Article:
This story was written strictly for the purpose of entertainment. No attempt has been made to copyright any characters which may not have been originally created by the author, and no profit is made from this work of fiction. Any original characters and the stories themselves are the property of the author.

This falls shortly after The RealGate, The Real SG-1 Watches An Episode, and The Real SG-1 and the Spoiler Incident.

Thanks as always to my betas, Monica and Jess.

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General Jorge Jamon was able to continue to be perfectly calm and respectful to his superior officer only because of decades of service. The Chairman of the Joint Chiefs of Staff had leaned back in his big leather desk chair, twirling a pencil around in his hand. Jorge was secretly wishing it would fly loose from his grasp and embed itself in the man's backside. That, however, would take a more convoluted path than even the bullet at Dealy Plaza that killed JFK. He switched his fantasies to hitting the man with a zat, between the faded blue eyes.

The military leader said, "Please understand, Jorge, I know that the nation owes a huge debt of gratitude to SG-1 and to Colonel John O'Malley in particular, but I wonder if you're not letting the heroic image forged by Richard Dean Anderson and the others on the television show color your judgment here. That is why we planted the movie and the television show in the first place, to win over the electorate to prepare for the day we go public, but we should be adult enough to be immune to our own propaganda. Frankly, Jorge, I get concerned sometimes that you are beginning to think you are George Hammond and John O'Malley is Jack O'Neill."

"Sir," Jamon gritted out, really on the edge now, "might I point out that Hammond is modeled after me and O'Neill after John, not the other way around. Moving on to your comparison, the men and women of Stargate Command have a much more heroic image to me than anything conjured up on a television show. Colonel O'Malley, along with his team, saved the planet, the whole entire planet, for somewhere between the 3rd and 5th time last week, depending on how narrowly you count. If he'd just saved all of, oh, Poughkepsie, he would be owed a huge reward, but it was the whole planet including Rome, Paris, and Nashville."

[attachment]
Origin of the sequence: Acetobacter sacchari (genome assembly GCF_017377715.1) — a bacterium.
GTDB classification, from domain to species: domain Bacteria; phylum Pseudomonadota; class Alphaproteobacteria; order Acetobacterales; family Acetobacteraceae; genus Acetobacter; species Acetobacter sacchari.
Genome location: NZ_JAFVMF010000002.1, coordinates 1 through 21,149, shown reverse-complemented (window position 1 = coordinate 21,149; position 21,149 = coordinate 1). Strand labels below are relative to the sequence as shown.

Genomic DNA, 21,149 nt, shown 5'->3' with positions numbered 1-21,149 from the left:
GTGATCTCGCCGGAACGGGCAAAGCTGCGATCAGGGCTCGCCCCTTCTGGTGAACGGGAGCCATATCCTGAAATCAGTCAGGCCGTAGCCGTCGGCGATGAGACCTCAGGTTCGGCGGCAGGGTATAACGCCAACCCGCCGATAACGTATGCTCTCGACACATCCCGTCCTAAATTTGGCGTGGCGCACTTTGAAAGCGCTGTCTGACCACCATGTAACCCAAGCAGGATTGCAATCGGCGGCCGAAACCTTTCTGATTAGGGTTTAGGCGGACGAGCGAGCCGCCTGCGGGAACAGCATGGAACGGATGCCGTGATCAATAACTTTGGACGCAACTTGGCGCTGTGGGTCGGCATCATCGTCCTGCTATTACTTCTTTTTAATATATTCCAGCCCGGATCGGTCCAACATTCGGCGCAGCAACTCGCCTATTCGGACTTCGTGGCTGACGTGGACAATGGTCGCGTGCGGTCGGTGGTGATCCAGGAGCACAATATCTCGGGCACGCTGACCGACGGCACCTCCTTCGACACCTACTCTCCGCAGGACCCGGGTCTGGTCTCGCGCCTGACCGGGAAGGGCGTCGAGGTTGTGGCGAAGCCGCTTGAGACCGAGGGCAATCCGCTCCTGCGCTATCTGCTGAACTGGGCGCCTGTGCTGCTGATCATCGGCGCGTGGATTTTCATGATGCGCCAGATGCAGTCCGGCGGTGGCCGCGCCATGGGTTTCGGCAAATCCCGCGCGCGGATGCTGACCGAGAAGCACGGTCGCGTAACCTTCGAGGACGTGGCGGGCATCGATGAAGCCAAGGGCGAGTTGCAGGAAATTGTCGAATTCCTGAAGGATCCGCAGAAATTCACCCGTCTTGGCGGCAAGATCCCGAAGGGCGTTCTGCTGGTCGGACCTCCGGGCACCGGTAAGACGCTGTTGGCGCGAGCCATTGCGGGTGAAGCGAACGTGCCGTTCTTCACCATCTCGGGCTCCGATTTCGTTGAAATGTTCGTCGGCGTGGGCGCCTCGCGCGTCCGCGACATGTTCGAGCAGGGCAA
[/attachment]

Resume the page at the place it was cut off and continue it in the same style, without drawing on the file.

"Nashville? Not really in the same league with Paris and Rome is it? I don't want to split hairs with you, Jorge, but I personally only credit O'Malley with one save of the planet and that's with an asterisk," the five star general replied, beginning to sound a little testy. The man was not accustomed to being argued with. "The asterisk is because, arguably, O'Malley caused the entire crisis from which he had to save the planet himself."

"Begging the general's pardon, but we are not talking about baseball statistics here. The President, that's of the United States, not the National League, called Colonel O'Malley and congratulated him personally. He finds O'Malley's request a modest one under the circumstances. And, sir, we really owe O'Malley. He didn't ask for anything at all the previous times – well except for the President throwing out the first puck at that hockey game in Minneapolis."

The senior officer swiveled around to face Jamon, looking at him in a very unfriendly way. "All right, Jorge, I'll sign off on this but, believe me, I'll remember that you put me in this position. I wouldn't advise crossing me again any time in the future."

It took Jamon the entire flight back to Colorado to get over his irritation with his commanding officer. He told himself, "What else could you expect from a man who didn't appreciate country music?" which was calming and permitted him to make allowances for him. The cooling down period required was prolonged due to an unfriendly, statistically improbable, fluke which had resulted in the young woman next to him having just been to some Con at which actors from Stargate had appeared. She kept talking over him to her friend across the aisle. What really frosted Jorge was when she said something about the actor portraying General Hammond, remarking that he really needed to work off that spare tire around his middle. Looking down at his own mid-section which was verging on a six-pack, he wanted to take the woman's virgin daiquiri and pour it over her head.

When he called John into his office to give him the good news, he knew immediately that all of it from the interview with his superior to the plane ride had been worth it. "It's been arranged, John," he said. "They're going to rig the "Get in the Gate Contest" so you win.

John's face split in a wide grin. "Thank you, sir. I don't imagine it was easy to get that approved." He sat quietly for a minute, just grinning and considering what he had ahead of him. He then showed himself to be the true incarnation of the ideal represented by Jack O'Neill as a commander when he very quickly thought of Hil'en, the brawny Jaffa, Dr. David Johnson, the brilliant archeologist/linguist. and Major Marti Parker, astrophysicist and his second in command, who rounded out his team. "What about the requests my team made?"